In this context we use the term fingerprint to refer to the specificities in the way Whonix behaves on Internet. Those specificities could be used to determine whether a particular user is using Whonix or not.
As explained on our Warning page, when using Whonix it is possible to know that you are using Tor. But Whonix tries to make it as difficult as possible to distinguish Whonix users from other Tor users, especially Tor Browser Bundle (TBB) users. If it were possible to determine whether your are a Whonix user or a TBB user, this provides more information about you and in consequence reduces your anonymity.
This section explains some issues regarding the fingerprint of Whonix and how this could be used to identify you as a Whonix user.
For the websites that you are visiting
The websites that you are visiting can retrieve a lot of information about your browser. That information can include its name and version, window size, list of available extensions, timezone, available fonts, etc.
A unique fingerprint makes you pseudonymous rather than anonymous.
For your ISP or local network administrator
This is difficult (impossible?) to say with 100% certainty, since part of this is still a general Tor (not Whonix!) research question. It is also impossible to prove a negative.
Whonix is itself exclusively generating Tor activity on the network. Both, all traffic from Whonix-Workstation (TBB, updates, timesync, etc.) and Whonix-Gateway (updates, timesync) goes through Tor. Getting online activity is the task of the host, so the host  is most likely using DHCP to obtain a local IP address. Usually TBB users also have network activity outside of Tor, either from another web browser or other applications. So the proportion or amount of Tor activity could be used to determine whether a user is using Whonix or the TBB. If you are sharing your Internet connection with other users that are not using Whonix or if you also use a browser on the host , it is probably harder for your ISP to determine whether a single user is generating only Tor traffic and so maybe using Whonix.
Whonix uses the
entry guards mechanism of Tor. With the
entry guard mechanism , a Tor user always uses the same relay as first hop, which is a security feature.
Whonix uses an unmodified version of Tor, but a
configured torrc for the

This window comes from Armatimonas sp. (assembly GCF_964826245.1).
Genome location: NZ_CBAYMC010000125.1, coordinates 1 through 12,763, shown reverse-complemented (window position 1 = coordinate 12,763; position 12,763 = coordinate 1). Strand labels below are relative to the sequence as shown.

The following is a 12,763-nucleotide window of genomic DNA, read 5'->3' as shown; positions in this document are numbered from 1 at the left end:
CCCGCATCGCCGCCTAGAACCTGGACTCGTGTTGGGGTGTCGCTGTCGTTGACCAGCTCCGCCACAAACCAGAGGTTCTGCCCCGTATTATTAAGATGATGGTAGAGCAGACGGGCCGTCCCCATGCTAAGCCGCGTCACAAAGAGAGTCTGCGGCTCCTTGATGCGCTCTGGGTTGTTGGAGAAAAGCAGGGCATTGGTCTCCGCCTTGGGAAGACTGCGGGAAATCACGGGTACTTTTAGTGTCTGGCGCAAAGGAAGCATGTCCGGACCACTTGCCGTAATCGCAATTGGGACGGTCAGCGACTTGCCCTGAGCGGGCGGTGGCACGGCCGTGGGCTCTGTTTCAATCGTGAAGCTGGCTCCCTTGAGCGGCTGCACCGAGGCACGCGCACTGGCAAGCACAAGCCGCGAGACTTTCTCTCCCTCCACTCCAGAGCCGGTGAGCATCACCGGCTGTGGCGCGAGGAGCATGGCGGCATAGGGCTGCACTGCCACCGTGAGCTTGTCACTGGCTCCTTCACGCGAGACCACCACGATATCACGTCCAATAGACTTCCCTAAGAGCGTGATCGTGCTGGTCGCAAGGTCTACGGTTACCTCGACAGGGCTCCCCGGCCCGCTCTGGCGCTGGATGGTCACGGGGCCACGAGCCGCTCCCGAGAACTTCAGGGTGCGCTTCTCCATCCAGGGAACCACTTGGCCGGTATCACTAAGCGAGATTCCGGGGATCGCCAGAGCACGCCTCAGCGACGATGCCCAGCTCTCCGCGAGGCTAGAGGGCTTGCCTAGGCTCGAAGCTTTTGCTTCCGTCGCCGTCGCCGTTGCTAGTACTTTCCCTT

Stream Isolation security feature.
When starting, Whonix synchronizes the system clock to make sure it differs from the host clock and is not too much off (
whonixcheck issues some network traffic to check for updates and news, all goes through different circuits, which might be specific to Whonix. (Unchecked theory, it is unknown if an ISP can guess "oh, this Tor user opens many different Tor circuits." On the other hand, Tor seems to open only X entry guards and keep them for a while, thus not opening as many entry guards as streams.)
In conclusion, if your ISP or local network administrator can determine someone is using the official Tor Browser Bundle from The Tor Project, Whonix, a custom transparent Tor proxy or similar project, depends on how well Tor actually works. Since Whonix is itself exclusively generating Tor activity on the network and relies on Tor to obfuscate that traffic, it really depends on Tor and these are open research questions.
For your Entry Guard or Bridge
TODO: To be written.
- TBB stands for Tor Browser Bundle. It is included in Whonix, see Tor Browser.
- In case of Default/Download version, it is the host's task to get online. In case of PhysicalIsolation it is the Gateway's task to get online.
- Which would come with the risk of the user confusing one browser for another.
- Whonix uses an unmodified version of Tor
- Stream Isolation
- See Tor Browser Design for Website traffic fingerprinting.
- Such as apt-get traffic.
Whonix Fingerprint wiki page Copyright (C) Amnesia <amnesia at boum dot org>
Whonix Fingerprint wiki page Copyright (C) 2012 - 2018 ENCRYPTED SUPPORT LP <email@example.com>
This program comes with ABSOLUTELY NO WARRANTY; for details see the wiki source code.
This is free software, and you are welcome to redistribute it under certain conditions; see the wiki source code for details.
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